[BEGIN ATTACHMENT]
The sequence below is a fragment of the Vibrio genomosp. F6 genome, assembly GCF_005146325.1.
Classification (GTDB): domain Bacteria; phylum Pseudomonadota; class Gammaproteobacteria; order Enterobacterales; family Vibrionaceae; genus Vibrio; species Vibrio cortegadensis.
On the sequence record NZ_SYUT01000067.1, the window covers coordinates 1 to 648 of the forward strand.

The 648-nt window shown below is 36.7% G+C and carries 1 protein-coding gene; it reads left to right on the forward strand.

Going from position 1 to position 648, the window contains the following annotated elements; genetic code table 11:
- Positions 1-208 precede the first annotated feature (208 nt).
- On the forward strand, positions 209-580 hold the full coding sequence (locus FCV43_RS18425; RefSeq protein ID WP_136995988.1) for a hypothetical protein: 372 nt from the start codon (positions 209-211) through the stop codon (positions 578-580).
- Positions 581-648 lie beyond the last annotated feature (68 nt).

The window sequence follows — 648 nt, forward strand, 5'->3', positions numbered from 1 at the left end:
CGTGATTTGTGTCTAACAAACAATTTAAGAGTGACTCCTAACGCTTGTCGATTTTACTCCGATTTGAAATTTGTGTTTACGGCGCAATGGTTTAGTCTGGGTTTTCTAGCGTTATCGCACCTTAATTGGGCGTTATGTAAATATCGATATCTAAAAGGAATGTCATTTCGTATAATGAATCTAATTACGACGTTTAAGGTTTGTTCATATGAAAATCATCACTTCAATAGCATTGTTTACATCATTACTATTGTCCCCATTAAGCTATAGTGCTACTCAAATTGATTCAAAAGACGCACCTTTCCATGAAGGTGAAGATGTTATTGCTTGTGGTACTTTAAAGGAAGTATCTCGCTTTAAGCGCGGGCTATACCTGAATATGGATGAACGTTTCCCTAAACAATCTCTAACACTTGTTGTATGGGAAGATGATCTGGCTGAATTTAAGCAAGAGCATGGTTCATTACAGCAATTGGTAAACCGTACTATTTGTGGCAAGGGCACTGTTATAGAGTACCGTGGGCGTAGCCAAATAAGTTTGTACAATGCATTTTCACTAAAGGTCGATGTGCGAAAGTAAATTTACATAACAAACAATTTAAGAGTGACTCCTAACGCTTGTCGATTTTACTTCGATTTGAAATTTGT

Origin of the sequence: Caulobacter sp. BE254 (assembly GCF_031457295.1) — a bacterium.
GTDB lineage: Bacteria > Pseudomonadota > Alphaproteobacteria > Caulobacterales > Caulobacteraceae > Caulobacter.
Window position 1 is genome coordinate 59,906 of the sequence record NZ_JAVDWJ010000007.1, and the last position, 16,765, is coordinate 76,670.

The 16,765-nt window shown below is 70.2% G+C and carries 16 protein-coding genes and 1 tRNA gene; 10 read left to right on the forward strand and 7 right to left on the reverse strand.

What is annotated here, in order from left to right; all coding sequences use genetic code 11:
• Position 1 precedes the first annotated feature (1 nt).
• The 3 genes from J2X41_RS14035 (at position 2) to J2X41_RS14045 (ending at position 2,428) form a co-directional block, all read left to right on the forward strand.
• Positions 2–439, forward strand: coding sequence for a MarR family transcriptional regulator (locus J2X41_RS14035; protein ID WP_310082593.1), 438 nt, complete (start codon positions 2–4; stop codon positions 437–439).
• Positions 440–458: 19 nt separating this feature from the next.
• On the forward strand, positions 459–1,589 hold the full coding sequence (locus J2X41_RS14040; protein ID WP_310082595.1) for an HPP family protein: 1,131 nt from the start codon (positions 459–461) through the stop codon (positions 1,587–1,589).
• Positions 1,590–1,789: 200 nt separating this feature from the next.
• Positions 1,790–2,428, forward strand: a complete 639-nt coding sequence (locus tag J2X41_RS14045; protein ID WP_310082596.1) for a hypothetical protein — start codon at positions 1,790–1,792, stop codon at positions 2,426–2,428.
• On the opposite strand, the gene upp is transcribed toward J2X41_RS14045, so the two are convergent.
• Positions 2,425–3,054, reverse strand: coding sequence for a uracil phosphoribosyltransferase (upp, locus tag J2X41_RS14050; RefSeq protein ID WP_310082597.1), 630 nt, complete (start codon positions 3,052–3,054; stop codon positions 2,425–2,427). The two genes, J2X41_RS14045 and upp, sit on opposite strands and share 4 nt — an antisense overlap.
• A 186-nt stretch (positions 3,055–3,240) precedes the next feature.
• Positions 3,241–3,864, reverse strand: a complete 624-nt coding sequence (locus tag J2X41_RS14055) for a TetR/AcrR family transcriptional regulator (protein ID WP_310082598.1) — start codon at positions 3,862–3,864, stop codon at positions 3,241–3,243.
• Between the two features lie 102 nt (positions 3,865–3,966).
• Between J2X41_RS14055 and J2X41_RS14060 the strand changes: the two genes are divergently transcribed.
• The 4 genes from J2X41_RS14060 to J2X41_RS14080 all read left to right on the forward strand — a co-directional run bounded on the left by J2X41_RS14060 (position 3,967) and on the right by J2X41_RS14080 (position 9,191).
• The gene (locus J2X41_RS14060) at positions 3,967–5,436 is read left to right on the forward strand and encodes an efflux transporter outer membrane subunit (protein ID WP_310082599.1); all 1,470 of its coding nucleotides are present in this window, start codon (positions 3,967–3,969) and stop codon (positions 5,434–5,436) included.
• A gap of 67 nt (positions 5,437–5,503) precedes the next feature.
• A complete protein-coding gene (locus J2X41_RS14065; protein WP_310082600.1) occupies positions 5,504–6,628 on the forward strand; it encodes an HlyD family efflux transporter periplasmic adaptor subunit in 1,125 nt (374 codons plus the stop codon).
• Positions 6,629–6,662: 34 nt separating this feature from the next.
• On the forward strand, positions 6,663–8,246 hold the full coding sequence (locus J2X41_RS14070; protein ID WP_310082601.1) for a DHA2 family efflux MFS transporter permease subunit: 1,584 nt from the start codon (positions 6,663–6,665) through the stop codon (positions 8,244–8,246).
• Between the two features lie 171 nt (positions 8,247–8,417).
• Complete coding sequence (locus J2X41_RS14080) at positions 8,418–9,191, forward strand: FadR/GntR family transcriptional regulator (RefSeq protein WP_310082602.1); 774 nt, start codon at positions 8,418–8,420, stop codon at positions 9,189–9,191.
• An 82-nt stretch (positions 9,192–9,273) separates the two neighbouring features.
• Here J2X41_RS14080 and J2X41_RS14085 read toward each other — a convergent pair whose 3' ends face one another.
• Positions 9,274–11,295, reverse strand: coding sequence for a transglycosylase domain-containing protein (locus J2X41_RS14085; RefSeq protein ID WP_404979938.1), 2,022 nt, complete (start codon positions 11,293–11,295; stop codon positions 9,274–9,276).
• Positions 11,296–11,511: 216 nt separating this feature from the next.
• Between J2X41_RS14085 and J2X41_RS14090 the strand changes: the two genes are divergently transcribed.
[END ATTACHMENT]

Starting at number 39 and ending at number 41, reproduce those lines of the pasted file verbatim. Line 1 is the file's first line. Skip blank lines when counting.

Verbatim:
• Positions 9,274–11,295, reverse strand: coding sequence for a transglycosylase domain-containing protein (locus J2X41_RS14085; RefSeq protein ID WP_404979938.1), 2,022 nt, complete (start codon positions 11,293–11,295; stop codon positions 9,274–9,276).
• Positions 11,296–11,511: 216 nt separating this feature from the next.
• Between J2X41_RS14085 and J2X41_RS14090 the strand changes: the two genes are divergently transcribed.